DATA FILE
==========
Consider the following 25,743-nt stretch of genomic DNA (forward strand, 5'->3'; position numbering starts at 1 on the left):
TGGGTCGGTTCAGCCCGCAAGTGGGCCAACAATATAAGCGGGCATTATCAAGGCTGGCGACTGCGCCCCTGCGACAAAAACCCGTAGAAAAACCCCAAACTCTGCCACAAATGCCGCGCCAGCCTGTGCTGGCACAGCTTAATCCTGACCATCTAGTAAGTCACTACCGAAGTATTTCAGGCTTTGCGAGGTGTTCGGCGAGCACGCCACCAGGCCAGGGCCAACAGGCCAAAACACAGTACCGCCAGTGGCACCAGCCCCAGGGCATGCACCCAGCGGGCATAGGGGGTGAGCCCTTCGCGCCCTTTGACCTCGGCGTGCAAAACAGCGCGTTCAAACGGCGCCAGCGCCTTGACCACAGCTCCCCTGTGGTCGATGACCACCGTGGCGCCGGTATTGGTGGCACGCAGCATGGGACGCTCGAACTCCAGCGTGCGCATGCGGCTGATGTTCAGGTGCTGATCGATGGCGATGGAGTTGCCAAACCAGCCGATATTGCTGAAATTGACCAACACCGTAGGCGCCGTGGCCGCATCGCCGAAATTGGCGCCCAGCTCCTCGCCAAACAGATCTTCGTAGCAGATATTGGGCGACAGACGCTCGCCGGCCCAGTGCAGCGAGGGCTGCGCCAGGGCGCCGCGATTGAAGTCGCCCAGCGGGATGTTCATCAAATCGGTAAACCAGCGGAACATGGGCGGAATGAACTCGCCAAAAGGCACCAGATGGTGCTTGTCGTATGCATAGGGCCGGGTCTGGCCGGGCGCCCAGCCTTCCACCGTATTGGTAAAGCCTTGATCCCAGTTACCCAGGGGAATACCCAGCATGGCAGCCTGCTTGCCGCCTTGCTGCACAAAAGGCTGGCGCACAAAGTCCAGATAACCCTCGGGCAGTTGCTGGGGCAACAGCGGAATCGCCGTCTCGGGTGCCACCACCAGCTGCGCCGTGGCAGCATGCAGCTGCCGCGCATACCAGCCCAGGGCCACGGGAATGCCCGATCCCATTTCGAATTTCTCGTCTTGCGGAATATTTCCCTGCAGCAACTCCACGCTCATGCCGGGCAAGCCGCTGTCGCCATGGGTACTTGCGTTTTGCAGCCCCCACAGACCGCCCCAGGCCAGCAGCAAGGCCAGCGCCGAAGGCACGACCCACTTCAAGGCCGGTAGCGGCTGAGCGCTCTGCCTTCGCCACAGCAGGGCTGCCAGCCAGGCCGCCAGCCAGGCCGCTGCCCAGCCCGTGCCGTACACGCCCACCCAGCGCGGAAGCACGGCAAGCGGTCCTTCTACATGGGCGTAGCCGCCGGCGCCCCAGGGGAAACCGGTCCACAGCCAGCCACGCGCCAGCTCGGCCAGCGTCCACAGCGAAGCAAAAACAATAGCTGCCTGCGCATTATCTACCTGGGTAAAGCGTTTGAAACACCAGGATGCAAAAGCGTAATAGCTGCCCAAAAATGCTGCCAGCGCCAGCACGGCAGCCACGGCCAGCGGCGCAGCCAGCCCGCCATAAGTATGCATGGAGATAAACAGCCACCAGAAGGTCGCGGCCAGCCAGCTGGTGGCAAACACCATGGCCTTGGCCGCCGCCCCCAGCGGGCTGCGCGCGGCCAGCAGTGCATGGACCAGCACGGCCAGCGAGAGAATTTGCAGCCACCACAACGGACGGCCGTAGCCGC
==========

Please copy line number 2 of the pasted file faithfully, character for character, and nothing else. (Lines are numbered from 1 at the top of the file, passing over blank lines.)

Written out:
TGGGTCGGTTCAGCCCGCAAGTGGGCCAACAATATAAGCGGGCATTATCAAGGCTGGCGACTGCGCCCCTGCGACAAAAACCCGTAGAAAAACCCCAAACTCTGCCACAAATGCCGCGCCAGCCTGTGCTGGCACAGCTTAATCCTGACCATCTAGTAAGTCACTACCGAAGTATTTCAGGCTTTGCGAGGTGTTCGGCGAGCACGCCACCAGGCCAGGGCCAACAGGCCAAAACACAGTACCGCCAGTGGCACCAGCCCCAGGGCATGCACCCAGCGGGCATAGGGGGTGAGCCCTTCGCGCCCTTTGACCTCGGCGTGCAAAACAGCGCGTTCAAACGGCGCCAGCGCCTTGACCACAGCTCCCCTGTGGTCGATGACCACCGTGGCGCCGGTATTGGTGGCACGCAGCATGGGACGCTCGAACTCCAGCGTGCGCATGCGGCTGATGTTCAGGTGCTGATCGATGGCGATGGAGTTGCCAAACCAGCCGATATTGCTGAAATTGACCAACACCGTAGGCGCCGTGGCCGCATCGCCGAAATTGGCGCCCAGCTCCTCGCCAAACAGATCTTCGTAGCAGATATTGGGCGACAGACGCTCGCCGGCCCAGTGCAGCGAGGGCTGCGCCAGGGCGCCGCGATTGAAGTCGCCCAGCGGGATGTTCATCAAATCGGTAAACCAGCGGAACATGGGCGGAATGAACTCGCCAAAAGGCACCAGATGGTGCTTGTCGTATGCATAGGGCCGGGTCTGGCCGGGCGCCCAGCCTTCCACCGTATTGGTAAAGCCTTGATCCCAGTTACCCAGGGGAATACCCAGCATGGCAGCCTGCTTGCCGCCTTGCTGCACAAAAGGCTGGCGCACAAAGTCCAGATAACCCTCGGGCAGTTGCTGGGGCAACAGCGGAATCGCCGTCTCGGGTGCCACCACCAGCTGCGCCGTGGCAGCATGCAGCTGCCGCGCATACCAGCCCAGGGCCACGGGAATGCCCGATCCCATTTCGAATTTCTCGTCTTGCGGAATATTTCCCTGCAGCAACTCCACGCTCATGCCGGGCAAGCCGCTGTCGCCATGGGTACTTGCGTTTTGCAGCCCCCACAGACCGCCCCAGGCCAGCAGCAAGGCCAGCGCCGAAGGCACGACCCACTTCAAGGCCGGTAGCGGCTGAGCGCTCTGCCTTCGCCACAGCAGGGCTGCCAGCCAGGCCGCCAGCCAGGCCGCTGCCCAGCCCGTGCCGTACACGCCCACCCAGCGCGGAAGCACGGCAAGCGGTCCTTCTACATGGGCGTAGCCGCCGGCGCCCCAGGGGAAACCGGTCCACAGCCAGCCACGCGCCAGCTCGGCCAGCGTCCACAGCGAAGCAAAAACAATAGCTGCCTGCGCATTATCTACCTGGGTAAAGCGTTTGAAACACCAGGATGCAAAAGCGTAATAGCTGCCCAAAAATGCTGCCAGCGCCAGCACGGCAGCCACGGCCAGCGGCGCAGCCAGCCCGCCATAAGTATGCATGGAGATAAACAGCCACCAGAAGGTCGCGGCCAGCCAGCTGGTGGCAAACACCATGGCCTTGGCCGCCGCCCCCAGCGGGCTGCGCGCGGCCAGCAGTGCATGGACCAGCACGGCCAGCGAGAGAATTTGCAGCCACCACAACGGACGGCCGTAGCCGC